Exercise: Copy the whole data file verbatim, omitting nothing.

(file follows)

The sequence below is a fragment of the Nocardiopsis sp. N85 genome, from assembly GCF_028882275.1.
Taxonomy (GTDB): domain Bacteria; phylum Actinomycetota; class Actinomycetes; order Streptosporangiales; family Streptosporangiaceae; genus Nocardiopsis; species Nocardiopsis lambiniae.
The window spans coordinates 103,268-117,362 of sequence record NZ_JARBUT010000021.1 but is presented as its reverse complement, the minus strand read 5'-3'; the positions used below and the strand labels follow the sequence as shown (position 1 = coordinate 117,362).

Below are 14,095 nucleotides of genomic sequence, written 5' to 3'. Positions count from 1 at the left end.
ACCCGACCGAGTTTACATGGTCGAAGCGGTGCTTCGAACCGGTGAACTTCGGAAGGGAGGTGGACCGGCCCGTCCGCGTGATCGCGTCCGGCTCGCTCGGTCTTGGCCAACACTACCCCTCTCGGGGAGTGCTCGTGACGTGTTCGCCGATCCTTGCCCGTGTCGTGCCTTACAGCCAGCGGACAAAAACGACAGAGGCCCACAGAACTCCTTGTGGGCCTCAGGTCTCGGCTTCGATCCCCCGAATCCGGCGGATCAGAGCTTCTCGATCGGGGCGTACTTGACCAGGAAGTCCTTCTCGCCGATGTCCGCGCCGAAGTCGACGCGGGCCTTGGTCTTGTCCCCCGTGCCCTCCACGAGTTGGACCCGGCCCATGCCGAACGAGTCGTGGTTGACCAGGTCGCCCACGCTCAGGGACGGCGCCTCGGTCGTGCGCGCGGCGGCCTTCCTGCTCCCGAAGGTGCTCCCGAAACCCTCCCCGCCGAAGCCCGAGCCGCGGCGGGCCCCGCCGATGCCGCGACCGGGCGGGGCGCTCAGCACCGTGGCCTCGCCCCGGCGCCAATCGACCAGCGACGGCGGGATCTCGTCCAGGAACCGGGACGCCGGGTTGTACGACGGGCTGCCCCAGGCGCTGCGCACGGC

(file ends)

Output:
The sequence below is a fragment of the Nocardiopsis sp. N85 genome, from assembly GCF_028882275.1.
Taxonomy (GTDB): domain Bacteria; phylum Actinomycetota; class Actinomycetes; order Streptosporangiales; family Streptosporangiaceae; genus Nocardiopsis; species Nocardiopsis lambiniae.
The window spans coordinates 103,268-117,362 of sequence record NZ_JARBUT010000021.1 but is presented as its reverse complement, the minus strand read 5'-3'; the positions used below and the strand labels follow the sequence as shown (position 1 = coordinate 117,362).

Below are 14,095 nucleotides of genomic sequence, written 5' to 3'. Positions count from 1 at the left end.
ACCCGACCGAGTTTACATGGTCGAAGCGGTGCTTCGAACCGGTGAACTTCGGAAGGGAGGTGGACCGGCCCGTCCGCGTGATCGCGTCCGGCTCGCTCGGTCTTGGCCAACACTACCCCTCTCGGGGAGTGCTCGTGACGTGTTCGCCGATCCTTGCCCGTGTCGTGCCTTACAGCCAGCGGACAAAAACGACAGAGGCCCACAGAACTCCTTGTGGGCCTCAGGTCTCGGCTTCGATCCCCCGAATCCGGCGGATCAGAGCTTCTCGATCGGGGCGTACTTGACCAGGAAGTCCTTCTCGCCGATGTCCGCGCCGAAGTCGACGCGGGCCTTGGTCTTGTCCCCCGTGCCCTCCACGAGTTGGACCCGGCCCATGCCGAACGAGTCGTGGTTGACCAGGTCGCCCACGCTCAGGGACGGCGCCTCGGTCGTGCGCGCGGCGGCCTTCCTGCTCCCGAAGGTGCTCCCGAAACCCTCCCCGCCGAAGCCCGAGCCGCGGCGGGCCCCGCCGATGCCGCGACCGGGCGGGGCGCTCAGCACCGTGGCCTCGCCCCGGCGCCAATCGACCAGCGACGGCGGGATCTCGTCCAGGAACCGGGACGCCGGGTTGTACGACGGGCTGCCCCAGGCGCTGCGCACGGC